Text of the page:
Install wxWidgets version 2.9.0 (not 2.8 or 2.9.1). You can get version 2.9.0 from here:
http://biolpc22.york.ac.uk/pub/2.9.0/
Follow the instructions in file build-unix.txt from the /src directory of the bitcoin distribution, except that you will need to be root ("su -") for the whole install, not just the "make install" step.

===

The version of OpenSSL that ships with Fedora excludes the elliptic curve cryptography due to patent concerns. Assuming you're in a country without absurd software patent laws, download the source for the latest 0.9.8 version (currently 0.9.8p) of OpenSSL from here:
http://www.openssl.org/source/

Build, test and install it according to the instructions in the download. However, the standard installation doesn't install the static libraries, so I made some symbolic links:

Code:
sudo ln -s `pwd`/libssl.a /usr/lib
sudo ln -s `pwd`/libcrypto.a /usr/lib

===

You need the static version of the Boost C++ development libraries installed. I installed this from package boost-static-1.39.0

===

You need the static version of the Berkeley DB development libraries installed. I installed this from package db4-devel-static-4.7.25

This installed a file libdb_cxx-4.7.a in /usr/lib, but the makefile wanted libdb_cxx.a, so I created a symbolic link:

Code:
cd /usr/lib
sudo ln -s libdb_cxx-4.7.a libdb_cxx.a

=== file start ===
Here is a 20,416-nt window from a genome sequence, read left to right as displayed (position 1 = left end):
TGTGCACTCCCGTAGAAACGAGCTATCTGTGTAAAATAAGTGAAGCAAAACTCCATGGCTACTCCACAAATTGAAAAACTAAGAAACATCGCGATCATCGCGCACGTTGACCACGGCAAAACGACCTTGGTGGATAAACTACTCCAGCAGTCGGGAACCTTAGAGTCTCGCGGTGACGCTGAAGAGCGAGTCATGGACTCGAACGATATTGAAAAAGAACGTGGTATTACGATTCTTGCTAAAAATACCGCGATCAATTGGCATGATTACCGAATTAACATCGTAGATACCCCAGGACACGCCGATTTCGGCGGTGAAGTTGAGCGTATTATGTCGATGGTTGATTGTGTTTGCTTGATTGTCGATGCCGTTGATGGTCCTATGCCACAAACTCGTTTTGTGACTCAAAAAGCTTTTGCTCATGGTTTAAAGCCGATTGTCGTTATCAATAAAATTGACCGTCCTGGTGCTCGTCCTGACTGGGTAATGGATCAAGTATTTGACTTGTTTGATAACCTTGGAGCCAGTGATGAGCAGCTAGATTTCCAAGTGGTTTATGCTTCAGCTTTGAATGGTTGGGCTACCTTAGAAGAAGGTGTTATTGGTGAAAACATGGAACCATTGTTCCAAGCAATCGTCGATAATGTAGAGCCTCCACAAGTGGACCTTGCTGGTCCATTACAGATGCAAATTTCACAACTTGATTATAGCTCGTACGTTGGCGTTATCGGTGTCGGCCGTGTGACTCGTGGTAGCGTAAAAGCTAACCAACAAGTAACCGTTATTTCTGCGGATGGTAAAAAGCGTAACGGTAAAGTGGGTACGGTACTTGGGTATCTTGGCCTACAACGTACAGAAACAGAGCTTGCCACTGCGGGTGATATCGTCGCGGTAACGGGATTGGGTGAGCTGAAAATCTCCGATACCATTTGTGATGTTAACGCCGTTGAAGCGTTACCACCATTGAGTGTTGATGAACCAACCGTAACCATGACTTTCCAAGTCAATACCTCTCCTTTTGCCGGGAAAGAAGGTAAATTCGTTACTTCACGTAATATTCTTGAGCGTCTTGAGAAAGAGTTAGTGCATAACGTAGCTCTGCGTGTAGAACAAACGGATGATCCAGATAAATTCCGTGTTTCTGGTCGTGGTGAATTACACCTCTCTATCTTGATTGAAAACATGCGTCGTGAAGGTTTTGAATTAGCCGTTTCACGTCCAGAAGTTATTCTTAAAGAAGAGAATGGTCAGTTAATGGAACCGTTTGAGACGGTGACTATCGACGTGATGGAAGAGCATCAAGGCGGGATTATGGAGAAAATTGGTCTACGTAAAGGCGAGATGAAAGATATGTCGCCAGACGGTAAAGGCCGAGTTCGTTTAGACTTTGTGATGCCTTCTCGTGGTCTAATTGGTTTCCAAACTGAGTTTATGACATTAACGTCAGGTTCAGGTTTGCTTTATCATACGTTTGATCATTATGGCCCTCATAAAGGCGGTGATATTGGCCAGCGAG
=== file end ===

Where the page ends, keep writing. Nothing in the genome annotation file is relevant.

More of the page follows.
===

Go to the GIT repository for m0mchil's bitcoin-getwork patch:
https://github.com/m0mchil/bitcoin-getwork

Notice which SVN revision number the patch is for, and use that number instead of 181 in the following command (which downloads the development version of bitcoin):

Code:
svn co -r 181 https://bitcoin.svn.sourceforge.net/svnroot/bitcoin

Change into the newly-created directory that holds the sources:

Code:
cd bitcoin/trunk

From m0mchil's repository, click "Download" and download the archive. Extract the file getwork-latest.patch into the bitcoin/trunk directory.

Modify the sources by applying the patch:

Code:
patch -p0 -i getwork-latest.patch

It should tell you that it has updated files main.cpp, main.h and rpc.cpp.

===

We need to tweak Bitcoin's makefile, which is the file bitcoin/trunk/build-unix.txt

In the WXLIBS section of the makefile, add the line
-l Xxf86vm
and also add a trailing backslash to the previous line (it's a line-continuation character). A comment in the makefile says you only need to do this if you have wxWidgets 2.9.1, but I had to do it for 2.9.0.

If your version of "Boost" is less than 1.40 (I'm using 1.39), edit bitcoin's makefile (src/build-unix.txt) and add -mt to the end of the name of each of the "Boost" libraries. There are four of these, in the four lines after the line that contains the string "-Bstatic".